6. ^ Breffort, Dominique. Lockheed Constellation: from Excalibur to Starliner Civilian and Military Variants. Histoire and Collecions, 2006. p.117 to p.119
  7. ^ Aviation Week 26 August 1957 p45 reports that Air France planned to fly a 1649 from Abbeville to Nice along the coast at 1000 ft altitude, having advertised the times it would appear at each point. The 2500-mile flight was to take just over nine hours.
  8. ^ Lockheed Constellation Survivors - L1649A Starliner; Petersen, Ralph M. - Retrieved 11/5/10
  9. ^ Breffort, Dominique. Lockheed Constellation: from Excalibur to Starliner Civilian and Military Variants. Histoire and Collecions, 2006. p.169.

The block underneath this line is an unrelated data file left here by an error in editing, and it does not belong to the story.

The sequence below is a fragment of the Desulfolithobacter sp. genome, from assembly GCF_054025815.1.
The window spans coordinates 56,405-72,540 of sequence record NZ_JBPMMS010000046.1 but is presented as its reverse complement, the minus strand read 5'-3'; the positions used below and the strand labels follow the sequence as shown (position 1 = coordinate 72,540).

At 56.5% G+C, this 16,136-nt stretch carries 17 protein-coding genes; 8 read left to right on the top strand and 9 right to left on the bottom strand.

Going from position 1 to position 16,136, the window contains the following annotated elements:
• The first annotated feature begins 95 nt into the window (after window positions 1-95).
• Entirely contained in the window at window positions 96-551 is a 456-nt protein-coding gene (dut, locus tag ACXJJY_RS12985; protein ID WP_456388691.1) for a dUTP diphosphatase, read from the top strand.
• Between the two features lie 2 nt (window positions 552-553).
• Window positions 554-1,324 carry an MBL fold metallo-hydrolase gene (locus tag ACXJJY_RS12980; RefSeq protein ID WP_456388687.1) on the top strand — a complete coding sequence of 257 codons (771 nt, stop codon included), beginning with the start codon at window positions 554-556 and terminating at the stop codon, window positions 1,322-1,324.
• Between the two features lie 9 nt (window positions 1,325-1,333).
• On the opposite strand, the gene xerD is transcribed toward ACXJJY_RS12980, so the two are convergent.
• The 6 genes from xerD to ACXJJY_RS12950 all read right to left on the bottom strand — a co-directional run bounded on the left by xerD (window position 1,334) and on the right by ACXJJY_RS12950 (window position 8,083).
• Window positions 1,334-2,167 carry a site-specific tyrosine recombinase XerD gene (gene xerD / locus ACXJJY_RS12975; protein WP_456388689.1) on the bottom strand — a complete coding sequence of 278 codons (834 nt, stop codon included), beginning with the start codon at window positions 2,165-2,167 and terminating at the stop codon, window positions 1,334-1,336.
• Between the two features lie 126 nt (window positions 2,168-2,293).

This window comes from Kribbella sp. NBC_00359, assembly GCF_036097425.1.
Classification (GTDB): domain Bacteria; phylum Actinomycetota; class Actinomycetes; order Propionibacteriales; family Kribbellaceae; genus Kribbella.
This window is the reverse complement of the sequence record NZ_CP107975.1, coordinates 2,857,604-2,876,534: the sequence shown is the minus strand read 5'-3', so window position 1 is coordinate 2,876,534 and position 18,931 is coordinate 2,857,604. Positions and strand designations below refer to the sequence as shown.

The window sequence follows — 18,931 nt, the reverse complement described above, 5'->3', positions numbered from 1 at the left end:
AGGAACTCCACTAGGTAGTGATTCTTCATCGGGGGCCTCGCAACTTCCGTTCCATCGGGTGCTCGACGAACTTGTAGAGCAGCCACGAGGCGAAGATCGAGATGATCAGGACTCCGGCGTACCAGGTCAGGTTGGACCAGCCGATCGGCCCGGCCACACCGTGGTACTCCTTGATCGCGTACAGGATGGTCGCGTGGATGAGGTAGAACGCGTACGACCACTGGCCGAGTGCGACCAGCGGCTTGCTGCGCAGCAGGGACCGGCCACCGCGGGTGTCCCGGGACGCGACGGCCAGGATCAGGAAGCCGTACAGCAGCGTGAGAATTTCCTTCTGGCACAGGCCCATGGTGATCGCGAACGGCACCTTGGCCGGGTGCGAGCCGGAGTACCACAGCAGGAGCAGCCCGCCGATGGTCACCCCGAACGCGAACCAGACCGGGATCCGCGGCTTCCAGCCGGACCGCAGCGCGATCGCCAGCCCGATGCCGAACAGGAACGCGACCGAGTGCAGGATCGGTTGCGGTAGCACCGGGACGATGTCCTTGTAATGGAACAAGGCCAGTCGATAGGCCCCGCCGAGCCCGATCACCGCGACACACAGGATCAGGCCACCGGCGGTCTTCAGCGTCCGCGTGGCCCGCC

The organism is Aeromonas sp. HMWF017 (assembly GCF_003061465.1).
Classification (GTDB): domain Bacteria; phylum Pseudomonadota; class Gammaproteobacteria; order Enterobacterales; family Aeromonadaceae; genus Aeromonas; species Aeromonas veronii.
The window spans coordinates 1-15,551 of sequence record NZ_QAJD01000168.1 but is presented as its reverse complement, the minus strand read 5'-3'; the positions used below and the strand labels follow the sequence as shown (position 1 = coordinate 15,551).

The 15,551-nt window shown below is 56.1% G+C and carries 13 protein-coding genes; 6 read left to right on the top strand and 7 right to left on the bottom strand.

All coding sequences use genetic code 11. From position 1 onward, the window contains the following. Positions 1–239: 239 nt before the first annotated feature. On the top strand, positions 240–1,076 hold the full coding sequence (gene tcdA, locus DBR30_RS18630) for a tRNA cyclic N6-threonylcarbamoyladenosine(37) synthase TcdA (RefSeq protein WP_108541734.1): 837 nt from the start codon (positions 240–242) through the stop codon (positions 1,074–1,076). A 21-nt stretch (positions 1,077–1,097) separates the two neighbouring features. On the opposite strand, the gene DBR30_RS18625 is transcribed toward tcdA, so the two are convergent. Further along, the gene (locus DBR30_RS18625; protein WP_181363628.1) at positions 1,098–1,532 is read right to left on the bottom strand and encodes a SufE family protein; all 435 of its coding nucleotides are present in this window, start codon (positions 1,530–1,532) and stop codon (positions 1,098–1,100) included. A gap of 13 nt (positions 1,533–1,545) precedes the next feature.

10. ^ [US Warplanes - C-69/C-121 http://www.uswarplanes.net/c69c121.html] Retrieved 2/24/11
  11. ^ ASN Aircraft accident Lockheed L-1649A Starliner N7313C Milano - Retrieved 11/5/10
  12. ^ ASN Aircraft accident Lockheed L-1649A Starliner F-BHBM Edjele - Retrieved 11/6/10
  13. ^ Lockheed Constellation Survivors - N7316C c/n 1018; Petersen, Ralph M. - Retrieved 11/3/10
  14. ^ Lockheed Constellation Survivors - N8083H c/n 1038; Petersen, Ralph M. - Retrieved 11/3/10
  15. ^ Lockheed Constellation Survivors - N974R c/n 1040; Petersen, Ralph M. - Retrieved 11/3/10
  16. ^ Lockheed Constellation Survivors - ZS-DVJ c/n 1042; Petersen, Ralph M. - Retrieved 11/3/10
  17. ^ Lockheed Constellation Survivors - Constellation News; Various Authors - Retrieved 11/3/10
  18. ^ SAA Museum Society - Lockheed L1649 Starliner - Retrieved 11/3/10
  19. ^ Breffort, Dominique. Lockheed Constellation: from Excalibur to Starliner Civilian and Military Variants. Histoire and Collecions, 2006. p.175.
Bibliography

External links